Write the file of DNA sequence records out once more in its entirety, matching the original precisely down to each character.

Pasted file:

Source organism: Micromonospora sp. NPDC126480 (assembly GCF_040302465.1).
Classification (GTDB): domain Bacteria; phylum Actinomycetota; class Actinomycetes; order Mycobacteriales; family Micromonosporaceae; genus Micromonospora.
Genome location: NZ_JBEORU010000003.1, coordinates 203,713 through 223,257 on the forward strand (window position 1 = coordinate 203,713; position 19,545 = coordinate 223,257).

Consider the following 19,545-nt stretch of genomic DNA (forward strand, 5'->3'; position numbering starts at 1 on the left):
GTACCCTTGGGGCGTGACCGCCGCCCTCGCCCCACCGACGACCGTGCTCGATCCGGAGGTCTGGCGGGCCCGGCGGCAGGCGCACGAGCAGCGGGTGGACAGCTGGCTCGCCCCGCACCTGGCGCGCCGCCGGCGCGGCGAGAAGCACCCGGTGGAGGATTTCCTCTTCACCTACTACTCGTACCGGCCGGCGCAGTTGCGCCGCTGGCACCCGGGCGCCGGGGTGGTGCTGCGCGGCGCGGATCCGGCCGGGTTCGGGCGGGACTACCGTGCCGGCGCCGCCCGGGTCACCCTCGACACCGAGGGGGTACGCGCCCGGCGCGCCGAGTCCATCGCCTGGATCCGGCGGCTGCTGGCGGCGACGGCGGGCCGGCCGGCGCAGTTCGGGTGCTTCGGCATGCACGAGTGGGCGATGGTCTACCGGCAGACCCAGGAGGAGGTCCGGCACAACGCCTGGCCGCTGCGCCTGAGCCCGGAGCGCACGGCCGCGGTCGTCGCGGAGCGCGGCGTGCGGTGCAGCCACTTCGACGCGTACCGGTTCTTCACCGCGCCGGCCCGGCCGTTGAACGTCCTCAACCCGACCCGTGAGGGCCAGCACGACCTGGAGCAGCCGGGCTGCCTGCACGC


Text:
Source organism: Micromonospora sp. NPDC126480 (assembly GCF_040302465.1).
Classification (GTDB): domain Bacteria; phylum Actinomycetota; class Actinomycetes; order Mycobacteriales; family Micromonosporaceae; genus Micromonospora.
Genome location: NZ_JBEORU010000003.1, coordinates 203,713 through 223,257 on the forward strand (window position 1 = coordinate 203,713; position 19,545 = coordinate 223,257).

Consider the following 19,545-nt stretch of genomic DNA (forward strand, 5'->3'; position numbering starts at 1 on the left):
GTACCCTTGGGGCGTGACCGCCGCCCTCGCCCCACCGACGACCGTGCTCGATCCGGAGGTCTGGCGGGCCCGGCGGCAGGCGCACGAGCAGCGGGTGGACAGCTGGCTCGCCCCGCACCTGGCGCGCCGCCGGCGCGGCGAGAAGCACCCGGTGGAGGATTTCCTCTTCACCTACTACTCGTACCGGCCGGCGCAGTTGCGCCGCTGGCACCCGGGCGCCGGGGTGGTGCTGCGCGGCGCGGATCCGGCCGGGTTCGGGCGGGACTACCGTGCCGGCGCCGCCCGGGTCACCCTCGACACCGAGGGGGTACGCGCCCGGCGCGCCGAGTCCATCGCCTGGATCCGGCGGCTGCTGGCGGCGACGGCGGGCCGGCCGGCGCAGTTCGGGTGCTTCGGCATGCACGAGTGGGCGATGGTCTACCGGCAGACCCAGGAGGAGGTCCGGCACAACGCCTGGCCGCTGCGCCTGAGCCCGGAGCGCACGGCCGCGGTCGTCGCGGAGCGCGGCGTGCGGTGCAGCCACTTCGACGCGTACCGGTTCTTCACCGCGCCGGCCCGGCCGTTGAACGTCCTCAACCCGACCCGTGAGGGCCAGCACGACCTGGAGCAGCCGGGCTGCCTGCACGC